But it's not just the flexi dog owners - regular pedestrians walking four, five, six abreast are another issue on this trail as are runners with full over-the-ear headphones.

It is a shared-use trail/road, so share, damn it. (sigh)
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Old 04-28-19, 09:05 AM
  #13  
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Originally Posted by Lemond1985 View Post
The majority of dogs, partly due due to their dispositions and partly due to their training, will never be 100% "under control" via voice commands, or even tugging on a leash. However some dogs are extremely obedient, even under the most trying of conditions. These are mostly working dogs, with a lot of training, but occasionally a relatively untrained dog can exhibit these traits.

The problem is that everyone seems to think their own dog is one of these exceptional animals, but very few of them actually are. Dogs will be dogs, I worry more about the owners.
Agreed, often the issue has more to do with the owners. This is how I know if a human student is actually learning. They start recognizing that most of their dogs issues have to do with things they actually “trained” the dog to do. I quit competition dog sport, the reason being the pressure one has to put on a dog the closer the team gets to 100% reliability. Now I am more of a glorified dog walker ;-) If most people could actually see the pressure they put on “hunting dogs” to “always retrieve” never break a sit.......they might get sick.

Last edited by McMitchell; 04-28-19 at 09:15 AM.
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Old 04-28-19, 09:27 AM
  #14  
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Originally Posted by PickleRick View Post
It's a total lack of situational awareness. I've owned many dogs over the years and I love flexi leads BUT you absolutely, without question, no if-ands or buts must keep aware of your surroundings. I completely blame the dog owner in this case. Make the freaking effort to glance over your damn shoulder ever 10-15 seconds.....or do NOT use the f&*$ing flexi! - I have absolutely no patience for this.

We have rail-trail in town that I use as a shortcut to start several of my road rides. I regularly see this issue with flexi users. I usually bellow "On your Left" in the most Darth Vader like voice I can muster and, as I pass, I will comment that they need to reel their dog in.

But it's not just the flexi dog owners - regular pedestrians walking four, five, six abreast are another issue on this trail as are runners with full over-the-ear headphones.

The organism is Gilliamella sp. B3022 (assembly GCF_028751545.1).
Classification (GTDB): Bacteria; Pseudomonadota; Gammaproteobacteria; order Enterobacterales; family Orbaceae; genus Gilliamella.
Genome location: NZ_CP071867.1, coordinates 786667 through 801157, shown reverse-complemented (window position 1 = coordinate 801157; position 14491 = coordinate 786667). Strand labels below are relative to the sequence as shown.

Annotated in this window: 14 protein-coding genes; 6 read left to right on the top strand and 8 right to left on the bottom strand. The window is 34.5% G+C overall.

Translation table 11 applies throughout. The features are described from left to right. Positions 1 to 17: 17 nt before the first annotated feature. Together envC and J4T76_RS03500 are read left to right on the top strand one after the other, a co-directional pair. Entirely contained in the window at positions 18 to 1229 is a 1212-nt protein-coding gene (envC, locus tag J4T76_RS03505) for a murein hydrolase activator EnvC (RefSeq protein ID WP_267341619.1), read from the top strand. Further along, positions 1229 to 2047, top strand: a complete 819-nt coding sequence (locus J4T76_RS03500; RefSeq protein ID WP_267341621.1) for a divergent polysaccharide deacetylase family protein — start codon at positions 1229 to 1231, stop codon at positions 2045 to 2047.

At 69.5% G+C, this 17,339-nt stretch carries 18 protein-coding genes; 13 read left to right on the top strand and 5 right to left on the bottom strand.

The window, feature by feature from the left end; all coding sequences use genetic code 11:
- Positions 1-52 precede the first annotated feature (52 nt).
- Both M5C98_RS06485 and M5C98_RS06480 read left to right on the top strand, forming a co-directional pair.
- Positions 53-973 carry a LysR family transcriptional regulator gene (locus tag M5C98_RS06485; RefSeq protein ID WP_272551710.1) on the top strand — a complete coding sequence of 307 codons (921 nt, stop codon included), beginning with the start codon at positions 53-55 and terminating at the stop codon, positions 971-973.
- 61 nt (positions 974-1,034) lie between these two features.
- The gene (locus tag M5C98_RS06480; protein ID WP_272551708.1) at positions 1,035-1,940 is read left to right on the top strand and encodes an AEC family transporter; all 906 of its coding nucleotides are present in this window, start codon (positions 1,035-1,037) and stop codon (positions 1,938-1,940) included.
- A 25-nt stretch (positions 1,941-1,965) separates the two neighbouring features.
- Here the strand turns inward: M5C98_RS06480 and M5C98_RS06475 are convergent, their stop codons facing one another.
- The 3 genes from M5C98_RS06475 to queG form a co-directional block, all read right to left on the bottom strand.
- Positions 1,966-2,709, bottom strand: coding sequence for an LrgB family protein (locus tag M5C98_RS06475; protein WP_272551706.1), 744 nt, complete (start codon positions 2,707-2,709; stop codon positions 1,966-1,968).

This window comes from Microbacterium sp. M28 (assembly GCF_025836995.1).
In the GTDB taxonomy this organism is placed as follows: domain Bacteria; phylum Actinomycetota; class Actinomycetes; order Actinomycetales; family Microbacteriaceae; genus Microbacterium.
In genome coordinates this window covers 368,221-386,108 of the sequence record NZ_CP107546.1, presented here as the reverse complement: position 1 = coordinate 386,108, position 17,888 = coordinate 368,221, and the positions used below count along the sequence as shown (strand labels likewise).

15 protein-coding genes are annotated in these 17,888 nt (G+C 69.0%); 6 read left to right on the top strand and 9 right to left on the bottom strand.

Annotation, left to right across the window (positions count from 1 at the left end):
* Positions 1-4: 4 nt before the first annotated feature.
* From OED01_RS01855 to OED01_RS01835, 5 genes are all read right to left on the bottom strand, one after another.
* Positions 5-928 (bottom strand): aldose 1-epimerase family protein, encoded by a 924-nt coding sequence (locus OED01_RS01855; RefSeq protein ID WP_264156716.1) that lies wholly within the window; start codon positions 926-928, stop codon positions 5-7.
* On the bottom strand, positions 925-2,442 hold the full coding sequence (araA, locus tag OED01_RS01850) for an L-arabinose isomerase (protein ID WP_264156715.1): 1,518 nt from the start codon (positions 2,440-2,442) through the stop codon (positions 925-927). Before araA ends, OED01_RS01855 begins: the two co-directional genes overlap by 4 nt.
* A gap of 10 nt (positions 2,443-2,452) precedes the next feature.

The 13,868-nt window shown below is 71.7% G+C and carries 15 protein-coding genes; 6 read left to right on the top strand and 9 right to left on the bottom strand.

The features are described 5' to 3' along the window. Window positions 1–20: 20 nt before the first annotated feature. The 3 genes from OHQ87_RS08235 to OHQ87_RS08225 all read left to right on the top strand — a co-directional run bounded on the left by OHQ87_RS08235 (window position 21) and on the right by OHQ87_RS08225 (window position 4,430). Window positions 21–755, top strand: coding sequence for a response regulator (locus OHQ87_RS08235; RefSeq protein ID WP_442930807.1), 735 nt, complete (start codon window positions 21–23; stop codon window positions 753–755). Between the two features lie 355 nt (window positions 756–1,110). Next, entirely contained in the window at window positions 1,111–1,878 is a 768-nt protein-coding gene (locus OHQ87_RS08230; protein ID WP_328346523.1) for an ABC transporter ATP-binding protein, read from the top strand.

It is a shared-use trail/road, so share, damn it. (sigh)
I hear you Pickle!
”One could do worse than being a swinger of birches”-more Robert Frost

Last edited by McMitchell; 04-28-19 at 09:31 AM.
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Old 04-28-19, 09:27 AM
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Originally Posted by McMitchell View Post
Agreed, often the issue has more to do with the owners. This is how I know if a human student is actually learning. They start recognizing that most of their dogs issues have to do with things they actually “trained” the dog to do. I quit competition dog sport, the reason being the pressure one has to put on a dog the closer the team gets to 100% reliability. Now I am more of a glorified dog walker ;-) If most people could actually see the pressure they put on “hunting dogs” to “always retrieve” never break a sit.......they might get sick.
IMO, the problem is always with the dog's owner. If you can't safely manage a dog, you shouldn't have one.

With that said, we've all made mistakes. I've occasionally had a dog get loose and cause problems. But in those circumstances I apologize, as it's my fault; I would never blame the innocent bystander who is merely trying to use the public space.
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Old 04-28-19, 09:28 AM
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Originally Posted by kingston View Post
If I made a list of the things other people do that annoy me, it would be a very long list. I try to be nice to people anyway.

I assume you weren't in a race. Just slow down, say hello and excuse me. Even the most oblivious of dog-walkers will reel in their dog so you can get by.
This ^^^